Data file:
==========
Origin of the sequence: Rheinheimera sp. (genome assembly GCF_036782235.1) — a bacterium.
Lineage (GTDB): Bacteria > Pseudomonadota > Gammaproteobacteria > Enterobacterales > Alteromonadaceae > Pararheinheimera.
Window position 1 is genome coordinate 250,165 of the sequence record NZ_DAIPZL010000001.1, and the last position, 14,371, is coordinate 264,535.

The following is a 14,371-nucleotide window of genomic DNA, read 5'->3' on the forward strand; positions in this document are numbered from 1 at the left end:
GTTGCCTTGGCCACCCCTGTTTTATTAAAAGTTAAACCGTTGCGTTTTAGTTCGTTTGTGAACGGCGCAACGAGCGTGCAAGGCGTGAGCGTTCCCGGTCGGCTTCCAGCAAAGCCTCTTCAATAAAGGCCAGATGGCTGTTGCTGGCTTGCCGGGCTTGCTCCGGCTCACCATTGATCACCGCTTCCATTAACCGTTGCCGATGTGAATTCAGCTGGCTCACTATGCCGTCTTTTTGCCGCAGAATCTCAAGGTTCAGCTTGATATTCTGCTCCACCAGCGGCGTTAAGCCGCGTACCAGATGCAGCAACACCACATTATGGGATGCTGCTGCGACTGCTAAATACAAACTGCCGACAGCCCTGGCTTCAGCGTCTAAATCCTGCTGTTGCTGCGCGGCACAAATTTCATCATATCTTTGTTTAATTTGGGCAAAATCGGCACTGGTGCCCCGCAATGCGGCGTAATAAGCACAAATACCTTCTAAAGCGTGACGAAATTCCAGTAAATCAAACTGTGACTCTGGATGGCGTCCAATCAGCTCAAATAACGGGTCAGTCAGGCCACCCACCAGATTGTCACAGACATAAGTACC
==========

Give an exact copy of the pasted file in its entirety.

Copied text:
Origin of the sequence: Rheinheimera sp. (genome assembly GCF_036782235.1) — a bacterium.
Lineage (GTDB): Bacteria > Pseudomonadota > Gammaproteobacteria > Enterobacterales > Alteromonadaceae > Pararheinheimera.
Window position 1 is genome coordinate 250,165 of the sequence record NZ_DAIPZL010000001.1, and the last position, 14,371, is coordinate 264,535.

The following is a 14,371-nucleotide window of genomic DNA, read 5'->3' on the forward strand; positions in this document are numbered from 1 at the left end:
GTTGCCTTGGCCACCCCTGTTTTATTAAAAGTTAAACCGTTGCGTTTTAGTTCGTTTGTGAACGGCGCAACGAGCGTGCAAGGCGTGAGCGTTCCCGGTCGGCTTCCAGCAAAGCCTCTTCAATAAAGGCCAGATGGCTGTTGCTGGCTTGCCGGGCTTGCTCCGGCTCACCATTGATCACCGCTTCCATTAACCGTTGCCGATGTGAATTCAGCTGGCTCACTATGCCGTCTTTTTGCCGCAGAATCTCAAGGTTCAGCTTGATATTCTGCTCCACCAGCGGCGTTAAGCCGCGTACCAGATGCAGCAACACCACATTATGGGATGCTGCTGCGACTGCTAAATACAAACTGCCGACAGCCCTGGCTTCAGCGTCTAAATCCTGCTGTTGCTGCGCGGCACAAATTTCATCATATCTTTGTTTAATTTGGGCAAAATCGGCACTGGTGCCCCGCAATGCGGCGTAATAAGCACAAATACCTTCTAAAGCGTGACGAAATTCCAGTAAATCAAACTGTGACTCTGGATGGCGTCCAATCAGCTCAAATAACGGGTCAGTCAGGCCACCCACCAGATTGTCACAGACATAAGTACC